The new genetic analysis also offers credence to the idea that all modern humans evolved in one place in Africa before migrating to current-day Europe, Asia, and Australia – what's known as the "Out of Africa" hypothesis – rather than evolving separately in multiple places around the world at the same time.
According to the study authors, the two-wave migration out of Botswana "paved the way for modern humans to later migrate out of Africa, and ultimately across the world."
An anthropologist questions the findings, however
But the anthropologist Ryan Raaum, who researches African population genetics at Lehman College, thinks the new study has a significant flaw. According to Raaum, the researchers didn't go back far back enough on the genetic timeline.
Though Hayes' research pinpointed where the L0 haplogroup originated, he said, the mitochondrial DNA of most people in the world can be traced back to the L1-6 subgroup of the L-branch, not L0.
So to find a "single origin" for our species, Raaum said, researchers should find a genetic predecessor who lived before the genetic split between L0 and L1-6 occurred.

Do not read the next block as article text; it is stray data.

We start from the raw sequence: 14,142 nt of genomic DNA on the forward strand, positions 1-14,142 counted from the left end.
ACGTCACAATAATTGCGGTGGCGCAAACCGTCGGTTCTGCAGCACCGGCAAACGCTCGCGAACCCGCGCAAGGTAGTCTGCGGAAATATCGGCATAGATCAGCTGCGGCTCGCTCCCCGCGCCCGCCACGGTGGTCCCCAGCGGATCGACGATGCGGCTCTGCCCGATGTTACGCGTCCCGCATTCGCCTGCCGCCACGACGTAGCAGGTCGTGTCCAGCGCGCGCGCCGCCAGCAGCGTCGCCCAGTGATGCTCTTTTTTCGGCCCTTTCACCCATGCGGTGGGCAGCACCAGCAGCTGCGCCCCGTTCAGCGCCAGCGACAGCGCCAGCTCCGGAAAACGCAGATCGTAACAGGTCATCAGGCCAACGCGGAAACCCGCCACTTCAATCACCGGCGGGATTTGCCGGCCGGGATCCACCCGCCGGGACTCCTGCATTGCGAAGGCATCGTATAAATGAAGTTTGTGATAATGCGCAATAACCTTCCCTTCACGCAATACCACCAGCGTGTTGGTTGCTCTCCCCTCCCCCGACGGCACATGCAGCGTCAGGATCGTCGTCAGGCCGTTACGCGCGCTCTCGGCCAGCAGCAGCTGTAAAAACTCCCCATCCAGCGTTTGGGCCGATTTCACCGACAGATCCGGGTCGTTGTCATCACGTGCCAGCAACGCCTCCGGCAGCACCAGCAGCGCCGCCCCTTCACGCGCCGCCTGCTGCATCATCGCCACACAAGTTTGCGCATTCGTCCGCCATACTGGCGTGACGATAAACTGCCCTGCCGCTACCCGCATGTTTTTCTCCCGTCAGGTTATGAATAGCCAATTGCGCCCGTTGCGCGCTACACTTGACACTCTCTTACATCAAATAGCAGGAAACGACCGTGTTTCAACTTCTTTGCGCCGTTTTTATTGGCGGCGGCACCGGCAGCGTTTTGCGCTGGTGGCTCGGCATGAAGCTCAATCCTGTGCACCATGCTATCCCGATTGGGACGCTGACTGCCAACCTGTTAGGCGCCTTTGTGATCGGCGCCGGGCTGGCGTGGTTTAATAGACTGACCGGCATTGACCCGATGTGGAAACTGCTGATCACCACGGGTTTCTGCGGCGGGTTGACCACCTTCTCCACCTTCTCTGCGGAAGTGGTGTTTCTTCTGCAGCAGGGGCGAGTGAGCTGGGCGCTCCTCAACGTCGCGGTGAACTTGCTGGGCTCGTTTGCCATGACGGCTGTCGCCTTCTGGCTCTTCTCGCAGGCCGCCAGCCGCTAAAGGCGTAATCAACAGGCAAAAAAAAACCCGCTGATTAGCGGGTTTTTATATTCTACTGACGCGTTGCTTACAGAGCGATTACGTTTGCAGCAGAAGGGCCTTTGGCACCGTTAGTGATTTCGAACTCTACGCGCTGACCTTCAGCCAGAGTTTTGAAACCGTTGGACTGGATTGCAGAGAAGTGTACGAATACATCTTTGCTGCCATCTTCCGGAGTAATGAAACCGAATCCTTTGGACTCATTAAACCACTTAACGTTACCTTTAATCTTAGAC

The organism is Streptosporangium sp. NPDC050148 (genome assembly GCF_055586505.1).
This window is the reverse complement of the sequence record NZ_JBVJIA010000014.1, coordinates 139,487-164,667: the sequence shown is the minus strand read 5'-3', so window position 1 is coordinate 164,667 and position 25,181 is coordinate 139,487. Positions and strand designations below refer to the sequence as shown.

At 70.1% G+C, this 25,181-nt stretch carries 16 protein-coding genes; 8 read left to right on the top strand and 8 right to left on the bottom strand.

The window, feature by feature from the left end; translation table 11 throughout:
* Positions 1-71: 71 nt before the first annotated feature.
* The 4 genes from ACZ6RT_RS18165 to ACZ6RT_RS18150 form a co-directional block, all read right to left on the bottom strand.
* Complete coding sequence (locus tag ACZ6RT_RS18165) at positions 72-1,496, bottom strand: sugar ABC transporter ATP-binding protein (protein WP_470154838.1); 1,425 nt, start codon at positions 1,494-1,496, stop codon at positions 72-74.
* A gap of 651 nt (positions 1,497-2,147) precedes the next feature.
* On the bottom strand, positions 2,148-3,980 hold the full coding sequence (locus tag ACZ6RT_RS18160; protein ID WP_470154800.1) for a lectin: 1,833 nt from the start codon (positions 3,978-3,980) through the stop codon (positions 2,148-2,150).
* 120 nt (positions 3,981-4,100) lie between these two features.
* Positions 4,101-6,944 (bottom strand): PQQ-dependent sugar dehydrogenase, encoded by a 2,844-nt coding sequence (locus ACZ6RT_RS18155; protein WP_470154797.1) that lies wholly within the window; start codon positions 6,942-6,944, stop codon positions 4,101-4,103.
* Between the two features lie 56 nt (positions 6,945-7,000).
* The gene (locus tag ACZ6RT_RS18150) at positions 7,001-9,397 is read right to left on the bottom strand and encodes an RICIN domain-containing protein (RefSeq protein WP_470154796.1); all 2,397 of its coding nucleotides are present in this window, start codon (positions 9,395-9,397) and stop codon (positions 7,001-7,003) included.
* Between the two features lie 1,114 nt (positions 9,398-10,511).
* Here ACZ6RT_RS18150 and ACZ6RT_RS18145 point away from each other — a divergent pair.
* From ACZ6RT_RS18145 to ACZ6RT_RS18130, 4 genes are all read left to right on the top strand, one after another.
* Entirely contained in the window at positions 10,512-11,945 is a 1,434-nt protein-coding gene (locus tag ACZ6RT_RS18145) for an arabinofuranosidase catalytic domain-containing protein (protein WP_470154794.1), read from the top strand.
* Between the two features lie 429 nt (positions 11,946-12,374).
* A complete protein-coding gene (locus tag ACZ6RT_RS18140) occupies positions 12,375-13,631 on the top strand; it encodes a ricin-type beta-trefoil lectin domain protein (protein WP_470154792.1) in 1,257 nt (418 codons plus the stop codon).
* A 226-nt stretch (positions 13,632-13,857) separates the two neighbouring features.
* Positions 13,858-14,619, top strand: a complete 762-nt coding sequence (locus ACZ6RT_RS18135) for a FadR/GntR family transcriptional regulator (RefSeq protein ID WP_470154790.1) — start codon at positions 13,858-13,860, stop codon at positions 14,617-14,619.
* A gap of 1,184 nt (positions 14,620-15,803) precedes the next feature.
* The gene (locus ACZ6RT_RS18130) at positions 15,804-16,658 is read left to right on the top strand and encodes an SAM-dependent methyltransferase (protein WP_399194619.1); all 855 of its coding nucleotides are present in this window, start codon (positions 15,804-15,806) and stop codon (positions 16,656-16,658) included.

"Where I get a little lost in the weeds is when they expand out to argue that these data indicate a southern African origin for anatomically modern humans," he told Business Insider. "The data do not."
Raaum added that he didn't like the phrase "ancestral homeland" in general, since modern humans likely had multiple homelands scattered around the African continent.
"I increasingly think that there probably wasn't a single population in which modern humans evolved. If that is the case, there is no 'homeland'," he said.
The researchers said they'd need more DNA to make further conclusions
Another issue with Hayes' team's findings is that an mtDNA analysis examines only maternal DNA.
Two parts of the cell carry DNA: the nucleus, where most of our genetic material resides, and the mitochondria.
Nuclear DNA (nDNA) is inherited from both parents and is what passes along the Y chromosome; mitochondrial DNA, on the other hand, is passed down from only the mother.
nDNA is rare in the fossil record, which is why studies like Hayes' often don't examine it. But that means such research can't examine the entire genome of our ancestral populations.
In 2014, anthropologists pinpointed the oldest known modern-human lineage based on Y chromosome data. This population was at most 160,000 years old and in central western Africa.
So every person alive today likely descended from a man who lived in a different part of the continent than the homeland Hayes and her colleagues suggest.
Hayes noted that a full genome analysis could yield different results: "There could be other origins and other lineages – it's a possibility," she said during the press conference.
But whether or not Botswana was the cradle of life for everyone alive today, the new research certainly suggests this part of Africa was an oasis for our ancestors – a significant addition to our understanding of human evolution.
"People want know where they came from," Hayes said.
This article was originally published by Business Insider.